WICHITA — After 36-year-old victim, Letitia Davis, was found burned and beaten on November 14 in Fairmount Park, sexual assault evidence was collected and entered into the Sedgwick County Forensic Science Center (SCFSC).

According to both probable cause affidavits in the arrest of the suspect, Cornell Antoine McNeal, 26, a representative from the SCFSC advised that there was a preliminary match for the DNA profile previously run from the Sexual Assault Evidence Collection Kit (SAECK) taken from Davis’ body.

The doctor said the “single-source male profile located from the SAECK matched a previously submitted known standard profile of Cornell A. McNeal which was submitted under case number 10C61417.”

KSN learned that the case is a Wichita Police incident report filed in August 2010.

In that report, a victim alleges that a suspect forcibly raped her. McNeal’s name is not listed specifically on the incident report, but this is the case Wichita Police said is tied to McNeal’s DNA.

“The search of a person’s body, for fluids containing DNA, is just that: a search,” explained Dan Monnat, a legal analyst. “Most searches require a search warrant. However, an exception to the search warrant requirement is free and voluntary consent.”

KSN is still working to learn the specific details surrounding this 2010 case, however, they were not yet available Monday.

In Kansas, even if a suspect who submitted DNA is cleared of a crime, his or her DNA is not wiped out of the database automatically.

“If another crime comes up that they’re investigating, and you have not expunged your DNA, the DNA is on file to be used in connection with any criminal justice purpose,” said Monnat.

In the case of Cornell McNeal, documents show that when presented with the DNA analysis outlined in his arrest affidavit, McNeal maintained his innocence.

Kansas law maintains that all adults and juveniles – arrested, charged, or placed in custody – for felonies and some misdemeanors, are required to submit biological fluids containing DNA.

KSNW TV – By Brittany Glas

WICHITA, Kan. – The State of Kansas has joined a lawsuit, in a legal challenge to President Barack Obama’s stance on immigration.

The President recently announced an executive order that would grant temporary immunity from deportation, to illegal residents who have children that are naturalized citizens. The deal would be for illegal residents who agree to undergo a background check, and agree to pay taxes.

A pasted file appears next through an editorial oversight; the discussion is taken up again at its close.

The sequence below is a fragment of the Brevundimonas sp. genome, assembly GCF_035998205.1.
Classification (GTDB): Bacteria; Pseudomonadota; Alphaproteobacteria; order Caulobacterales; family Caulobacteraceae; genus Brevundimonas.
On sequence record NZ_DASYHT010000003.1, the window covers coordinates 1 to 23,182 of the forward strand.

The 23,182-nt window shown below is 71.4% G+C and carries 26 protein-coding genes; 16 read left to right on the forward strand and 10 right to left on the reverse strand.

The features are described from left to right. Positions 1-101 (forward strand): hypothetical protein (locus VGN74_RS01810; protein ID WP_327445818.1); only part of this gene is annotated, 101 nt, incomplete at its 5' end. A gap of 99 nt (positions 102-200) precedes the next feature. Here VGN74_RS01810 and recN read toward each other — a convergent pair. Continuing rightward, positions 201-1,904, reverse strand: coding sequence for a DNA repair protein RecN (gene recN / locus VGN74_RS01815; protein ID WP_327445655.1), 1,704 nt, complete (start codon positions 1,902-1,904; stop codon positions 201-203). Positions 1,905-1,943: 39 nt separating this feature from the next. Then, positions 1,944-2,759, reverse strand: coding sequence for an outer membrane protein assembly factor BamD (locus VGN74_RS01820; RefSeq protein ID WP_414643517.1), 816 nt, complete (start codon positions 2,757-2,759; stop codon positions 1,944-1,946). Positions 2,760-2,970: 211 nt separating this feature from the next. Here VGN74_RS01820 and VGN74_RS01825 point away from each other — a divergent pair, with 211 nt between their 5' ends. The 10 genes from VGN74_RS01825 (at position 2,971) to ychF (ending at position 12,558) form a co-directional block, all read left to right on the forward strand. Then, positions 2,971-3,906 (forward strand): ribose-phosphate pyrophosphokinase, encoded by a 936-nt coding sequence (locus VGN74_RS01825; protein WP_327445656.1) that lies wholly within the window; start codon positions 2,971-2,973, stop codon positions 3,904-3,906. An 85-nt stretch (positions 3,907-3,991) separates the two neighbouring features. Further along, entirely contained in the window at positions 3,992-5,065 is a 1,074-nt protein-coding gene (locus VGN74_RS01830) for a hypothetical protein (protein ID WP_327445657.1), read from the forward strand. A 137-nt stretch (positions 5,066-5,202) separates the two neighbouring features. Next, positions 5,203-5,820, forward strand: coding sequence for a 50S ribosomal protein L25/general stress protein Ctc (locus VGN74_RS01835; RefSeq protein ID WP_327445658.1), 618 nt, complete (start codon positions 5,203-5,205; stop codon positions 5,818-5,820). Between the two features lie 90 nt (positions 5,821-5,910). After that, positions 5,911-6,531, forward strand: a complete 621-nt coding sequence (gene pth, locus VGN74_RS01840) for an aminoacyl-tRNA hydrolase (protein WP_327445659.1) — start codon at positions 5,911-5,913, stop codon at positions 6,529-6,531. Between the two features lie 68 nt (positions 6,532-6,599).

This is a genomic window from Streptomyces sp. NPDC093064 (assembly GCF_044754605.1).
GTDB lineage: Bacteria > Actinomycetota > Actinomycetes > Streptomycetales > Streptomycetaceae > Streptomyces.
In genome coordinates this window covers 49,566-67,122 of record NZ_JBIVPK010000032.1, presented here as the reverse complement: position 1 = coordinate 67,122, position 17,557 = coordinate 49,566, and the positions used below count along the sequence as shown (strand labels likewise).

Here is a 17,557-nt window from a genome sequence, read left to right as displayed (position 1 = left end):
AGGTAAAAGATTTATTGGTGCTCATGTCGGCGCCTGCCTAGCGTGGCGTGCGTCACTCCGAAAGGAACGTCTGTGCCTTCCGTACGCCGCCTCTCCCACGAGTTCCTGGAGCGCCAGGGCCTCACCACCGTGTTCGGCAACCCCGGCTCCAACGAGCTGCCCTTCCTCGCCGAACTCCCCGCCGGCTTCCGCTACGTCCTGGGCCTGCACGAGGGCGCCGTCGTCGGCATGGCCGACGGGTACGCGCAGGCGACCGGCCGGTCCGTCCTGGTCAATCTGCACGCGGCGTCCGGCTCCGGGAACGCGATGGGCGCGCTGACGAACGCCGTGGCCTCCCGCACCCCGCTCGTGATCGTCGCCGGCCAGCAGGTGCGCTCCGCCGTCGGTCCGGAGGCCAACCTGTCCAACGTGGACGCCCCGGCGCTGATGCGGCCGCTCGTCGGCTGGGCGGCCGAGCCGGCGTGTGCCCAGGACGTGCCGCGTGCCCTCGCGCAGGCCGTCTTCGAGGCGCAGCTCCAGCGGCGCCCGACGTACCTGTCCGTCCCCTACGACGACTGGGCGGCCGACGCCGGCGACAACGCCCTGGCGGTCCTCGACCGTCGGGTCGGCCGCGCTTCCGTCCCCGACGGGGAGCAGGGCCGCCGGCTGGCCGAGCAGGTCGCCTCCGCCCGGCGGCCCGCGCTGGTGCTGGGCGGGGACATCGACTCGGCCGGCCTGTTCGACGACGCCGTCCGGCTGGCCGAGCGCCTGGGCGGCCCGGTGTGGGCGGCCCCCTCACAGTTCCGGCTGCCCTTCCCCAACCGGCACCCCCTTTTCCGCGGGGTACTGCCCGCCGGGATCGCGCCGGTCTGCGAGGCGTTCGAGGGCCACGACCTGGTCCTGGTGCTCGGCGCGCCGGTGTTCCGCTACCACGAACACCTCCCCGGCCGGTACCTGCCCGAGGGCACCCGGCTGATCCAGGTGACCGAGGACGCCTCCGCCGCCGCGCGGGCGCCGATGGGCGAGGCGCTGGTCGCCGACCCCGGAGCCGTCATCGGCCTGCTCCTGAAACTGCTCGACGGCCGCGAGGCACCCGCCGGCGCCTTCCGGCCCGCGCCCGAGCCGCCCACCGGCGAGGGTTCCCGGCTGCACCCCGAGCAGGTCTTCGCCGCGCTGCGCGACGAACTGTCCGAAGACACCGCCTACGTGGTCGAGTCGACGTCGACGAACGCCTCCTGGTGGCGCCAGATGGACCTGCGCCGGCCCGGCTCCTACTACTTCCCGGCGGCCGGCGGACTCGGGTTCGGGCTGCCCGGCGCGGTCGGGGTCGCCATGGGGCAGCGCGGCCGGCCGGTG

KSN asked some in the Hispanic community, what they thought of the State of Kansas joining a lawsuit to stop the executive order

“We are not here to take your jobs. Or your country. We are here just to be somebody,” says Maria Saenz.

Maria came to Kansas about ten years ago with her mom and dad from Mexico. She is working on finishing up her legal citizenship requirements, and so is her dad.

“Right now I think what Obama did was helpful for many people,” explains Maria. “Especially for kids that are citizens.”

While Maria works on her degree at Wichita State University, she wonders what is next. Maria had questions about the Presidential executive order, and whether or not it will stand.

We asked a legal expert.

“This isn’t really Kansas or any state (15 total) suing the President,” explains legal analyst and attorney, Dan Monnat. “It’s the states suing a number of government agencies like border patrol and homeland security, asking the courts to declare the President’s recent order on immigration, unconstitutional.”

Monnat says the courts will have to respond to the lawsuit.

“There will be a response, yes,” says Monnat. “But, generally, a President has broad immunity from any actions performed on the job.”

The Sunflower Community Action group of Wichita also rang in on the State of Kansas joining a lawsuit.

“I think the entire country is at a moment right now where we are dealing with an issue of racial disparities,” says Sulma Arias with Sunflower. “Congress needs to stand behind the President.”

But the U.S. Congress on Thursday voted to not stand with the President on the immigration executive order. Congress voted to say the executive order was “null and void” and should be challenged.

And while Congress and the President disagree, some in Wichita say giving temporary immunity from deportation just makes sense.

“We are not here to take your jobs. Or your country. We are here just to be somebody.  And help our parents and family in Mexico,” Maria explains once again. “In Mexico I don’t have many opportunities. Here I can go to college, I can be somebody. I can get my bachelor’s. Right now I am studying to get my bachelor’s degree from Wichita State.”

The Kansas Attorney General offered a press release in the way of a statement on Kansas joining Texas and 15 other states in a legal challenge to the President’s executive action.

Kansas Attorney General Derek Schmidt today joined with Texas and 15 other states in a legal challenge to President Barack Obama’s unilateral decision to stop enforcing parts of federal immigration law.

KSNW TV – By Craig Andres